Knitted and crocheted tributes are just one of many ways people across England have found to honour the late Queen, according to BBC News.
Queen Elizabeth II died at her Balmoral estate in Scotland on Thursday at the age of 96.
Since her death a number of postboxes across the country have been decked out with special woolly tops.
The Royal Mail said it appreciated “the creativity” but has asked people to ensure they do not prevent mail from being collected or posted.
Many of the toppers feature images of the late monarch, her beloved corgis and an array of crowns.
Lisa Jarmany, from Tydd St Mary in Lincolnshire, said she had been taught to crochet by her great-grandmother when she was seven.
She said she had always wanted to make a postbox topper and the announcement of the Queen’s death had pushed her to do it.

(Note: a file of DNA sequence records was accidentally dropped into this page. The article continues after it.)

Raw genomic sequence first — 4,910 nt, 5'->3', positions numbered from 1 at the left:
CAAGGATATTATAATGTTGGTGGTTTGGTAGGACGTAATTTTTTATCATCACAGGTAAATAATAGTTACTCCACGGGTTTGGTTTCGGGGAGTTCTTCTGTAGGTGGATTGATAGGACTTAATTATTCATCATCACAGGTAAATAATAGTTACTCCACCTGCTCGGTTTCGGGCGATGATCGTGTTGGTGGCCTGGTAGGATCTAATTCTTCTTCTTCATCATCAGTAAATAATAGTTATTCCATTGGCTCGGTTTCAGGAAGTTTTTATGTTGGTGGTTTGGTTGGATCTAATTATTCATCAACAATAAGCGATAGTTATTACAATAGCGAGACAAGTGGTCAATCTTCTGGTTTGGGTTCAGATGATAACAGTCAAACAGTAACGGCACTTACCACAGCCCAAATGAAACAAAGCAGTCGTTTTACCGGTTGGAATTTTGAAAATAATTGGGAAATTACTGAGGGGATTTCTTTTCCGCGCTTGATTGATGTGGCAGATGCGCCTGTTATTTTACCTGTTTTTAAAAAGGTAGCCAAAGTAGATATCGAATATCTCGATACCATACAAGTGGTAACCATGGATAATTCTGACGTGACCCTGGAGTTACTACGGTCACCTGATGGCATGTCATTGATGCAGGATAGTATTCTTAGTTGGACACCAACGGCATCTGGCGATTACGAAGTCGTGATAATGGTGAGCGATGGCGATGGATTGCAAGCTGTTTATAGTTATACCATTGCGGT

“It really made me think ‘right, now I am going to get one done’.”
Ms Jarmany said it was “quite fiddly” to do and it took her about 20 hours to complete.
“Our post box is right outside our village shop, which I run,” she said.
“I just know it will bring a smile to a lot of people’s faces.”
Lynn Clegg, from Walton near Wakefield in West Yorkshire, has been making postbox toppers for two years.
“I started doing them during the first lockdown,” she explained.
“I had to shield for 18 months due to starting chemotherapy.
“The villagers absolutely love them and they now call me Banksy of Walton.”
A Royal Mail spokesperson said: “Over the years, our customers have created postbox toppers across the UK, including now to commemorate the period of national mourning for Her Majesty the Queen.
“We appreciate the creativity and hard work that goes into designing and making these works of art.
“We always ask that such decorations avoid raising any safety concerns or causing offence, and that toppers do not inadvertently prevent mail from being posted and collected.”
Image source: BBC News